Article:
Of course the New York Rangers were supposedly looking into adding Ryan Smyth as a top-six forward (maybe…). The Rangers need scoring, especially given Brad Richards recent cooldown that some might call positively Drury-esque.
Smyth is more than just offense, though. His strong play in both ends would let him slide right into this current Rangers team.
Too bad Smyth is going to be 36 in a few weeks.
Although, to be fair, Smyth’s advanced age hasn’t hurt his production for a defense-oriented Oilers team. He has 16 goals in 52 games this season. And Smyth would just be a rental, as I don’t think he has any long-term desire to live on the east coast, nor do the Rangers have extended plans to retain a player drafted the same year as their last Stanley Cup win.
Any why wouldn’t Rangers GM Glen Sather want Smyth? He’s the perfect example of a Sather acquisition:
- Smyth is a big name
Sather really has two preferred kinds of transactions: big names and fourth liners (that’s why Sather must have loved signings like Mike Rupp and Donald Brashear, as it gave him the chance to sign big-name fourth-liners). There’s really no in-between for him unless he’s trying to dump a big name himself. What is it about stars that gets Sather so excited? It could go back to his time in Edmonton, when Sather couldn’t afford to sign or retain well-known players. Players like Smyth (and Drury and Richards and Gomez…) could be Sather’s Rosebud. Or Sather could understand that in New York City the only way for an NHL team to grab media attention is through flashy trades and signings. The media doesn’t get excited about NHL prospects or potential, no matter how much upside they possess. Plus, Sather’s boss, Jim Dolan loves big-name signings/acquisitions, no matter how ill-conceived or inane they are. The fact that landing Smyth might actually improve the Rangers would just be icing on the cake for Dolan.
- Smyth is a big name past his prime
Because Sather gravitates toward big names, he’s always landing players once they’re past their prime. There’s a certain logic to it. Most teams will do whatever it takes to retain a player who’s still developing. But once that development stops, for most teams that means it’s time to part ways. For the Rangers, that means it’s time to break out the checkbook. Big-name players like Smyth are high-risk (although perhaps not even very high risk; I can’t imagine Edmonton will demand much for him)/high-reward.
- Smyth’s an Oiler
Even before Sather came to New York, there was always a strong trade pipeline between the Rangers and Oilers. While recently it seems the pipeline has shifted southwest to Phoenix, Sather does seem to enjoy turning to Edmonton as a trade partner. Plus, Sather drafted Smyth, so there’s a shared Oilers history between the two men.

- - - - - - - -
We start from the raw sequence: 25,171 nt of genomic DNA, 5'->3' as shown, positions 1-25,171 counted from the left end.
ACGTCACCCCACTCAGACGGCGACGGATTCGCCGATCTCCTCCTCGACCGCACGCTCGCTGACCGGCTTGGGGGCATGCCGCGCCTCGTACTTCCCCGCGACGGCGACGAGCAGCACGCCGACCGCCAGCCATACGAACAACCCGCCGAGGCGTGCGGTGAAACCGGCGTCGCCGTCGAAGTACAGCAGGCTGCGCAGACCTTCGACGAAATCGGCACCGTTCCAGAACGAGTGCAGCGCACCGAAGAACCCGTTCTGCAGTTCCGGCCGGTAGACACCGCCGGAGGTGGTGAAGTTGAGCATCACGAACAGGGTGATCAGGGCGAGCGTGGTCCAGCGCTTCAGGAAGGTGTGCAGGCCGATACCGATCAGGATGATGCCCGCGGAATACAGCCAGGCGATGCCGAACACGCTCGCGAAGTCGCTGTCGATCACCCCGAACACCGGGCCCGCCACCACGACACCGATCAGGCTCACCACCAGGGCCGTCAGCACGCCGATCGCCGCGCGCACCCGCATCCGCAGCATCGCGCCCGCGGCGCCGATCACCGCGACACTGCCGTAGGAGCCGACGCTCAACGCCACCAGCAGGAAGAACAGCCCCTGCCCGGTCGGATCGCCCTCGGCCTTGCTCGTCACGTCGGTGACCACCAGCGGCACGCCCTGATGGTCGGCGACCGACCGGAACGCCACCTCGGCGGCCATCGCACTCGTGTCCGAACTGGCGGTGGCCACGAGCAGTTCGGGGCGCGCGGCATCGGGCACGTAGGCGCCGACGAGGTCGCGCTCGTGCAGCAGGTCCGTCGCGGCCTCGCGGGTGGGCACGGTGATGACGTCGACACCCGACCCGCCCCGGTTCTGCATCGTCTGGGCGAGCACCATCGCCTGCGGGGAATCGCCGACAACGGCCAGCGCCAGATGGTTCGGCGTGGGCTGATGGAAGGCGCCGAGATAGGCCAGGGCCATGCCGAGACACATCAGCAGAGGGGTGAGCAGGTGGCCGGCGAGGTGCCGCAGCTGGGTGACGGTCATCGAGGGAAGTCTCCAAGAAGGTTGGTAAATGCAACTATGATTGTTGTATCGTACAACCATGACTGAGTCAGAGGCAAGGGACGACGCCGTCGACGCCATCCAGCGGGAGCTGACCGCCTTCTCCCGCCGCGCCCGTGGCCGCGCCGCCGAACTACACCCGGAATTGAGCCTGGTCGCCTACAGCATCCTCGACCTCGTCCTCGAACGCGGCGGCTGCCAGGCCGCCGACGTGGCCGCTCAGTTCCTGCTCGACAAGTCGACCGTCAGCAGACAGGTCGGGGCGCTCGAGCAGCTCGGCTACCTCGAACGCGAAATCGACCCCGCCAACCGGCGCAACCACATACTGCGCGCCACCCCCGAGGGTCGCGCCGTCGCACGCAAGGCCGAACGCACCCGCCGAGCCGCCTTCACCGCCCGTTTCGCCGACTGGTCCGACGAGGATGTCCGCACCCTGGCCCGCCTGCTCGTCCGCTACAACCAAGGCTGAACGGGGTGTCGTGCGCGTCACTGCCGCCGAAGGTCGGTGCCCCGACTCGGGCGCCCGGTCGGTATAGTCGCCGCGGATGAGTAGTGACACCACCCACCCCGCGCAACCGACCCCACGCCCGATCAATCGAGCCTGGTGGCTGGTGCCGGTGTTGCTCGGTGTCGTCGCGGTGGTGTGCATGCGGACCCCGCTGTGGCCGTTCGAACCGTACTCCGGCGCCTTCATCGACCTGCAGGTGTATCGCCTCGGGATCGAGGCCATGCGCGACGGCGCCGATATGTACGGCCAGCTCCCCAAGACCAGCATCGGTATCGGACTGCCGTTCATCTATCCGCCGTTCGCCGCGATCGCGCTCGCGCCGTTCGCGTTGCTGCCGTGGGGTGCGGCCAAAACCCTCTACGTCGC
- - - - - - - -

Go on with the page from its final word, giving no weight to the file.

- Smyth’s a great storyline
The Stanley Cup playoffs are about storylines as much as hockey. GMs and coaches know you need to keep your team psyched for a grueling post-season. Smyth as a Ranger would be a great story. He would be the grizzled NHL veteran looking to leave his beloved team to make one final run at a Cup. Think Ray Bourque with a mullet. Or an elderly Marian Hossa. Obviously, Smyth still has some offensive skills, but trading for him would be as much for narrative purposes as for on-ice ones. This isn’t so much a Sather move so much as it’s a common NHL GM one.
- Smyth takes the spotlight off of the Rangers’ youth movement
For all the talk about this season being the year the Rangers’ homegrown youth take ownership of the team, that hasn’t really been the case. Derek Stepan is having a tremendous sophomore year and Carl Hagelin has been a great surprise, but Brandon Dubinsky and Artem Anisimov, two Ranger second-round draft picks, have been tremendous disappointments this season. If either player had lived up to expectations, the Rangers probably would not be interested in renting Smyth. Sather needs Smyth to erase the failures of Dubinsky and Anisimov.
- Smyth has the element of surprise
Sather loves surprise moves. He’s managed to move unmovable players, from Erik Christensen to Scott Gomez to Christopher Higgins, without giving anyone a clue anything might be going on. He’s also managed to acquire players no one thought the Rangers could afford, like Marian Gaborik, when Gaborik hit free agency. Smyth is saying no one’s talked to him about a trade to New York. What would be more surprising than getting Smyth to waive a no-trade without Smyth realizing it?
Smyth needs to come to New York if for no other reasons than to give historians an example of the perfect Sather transaction.
History needs Smyth as a Ranger.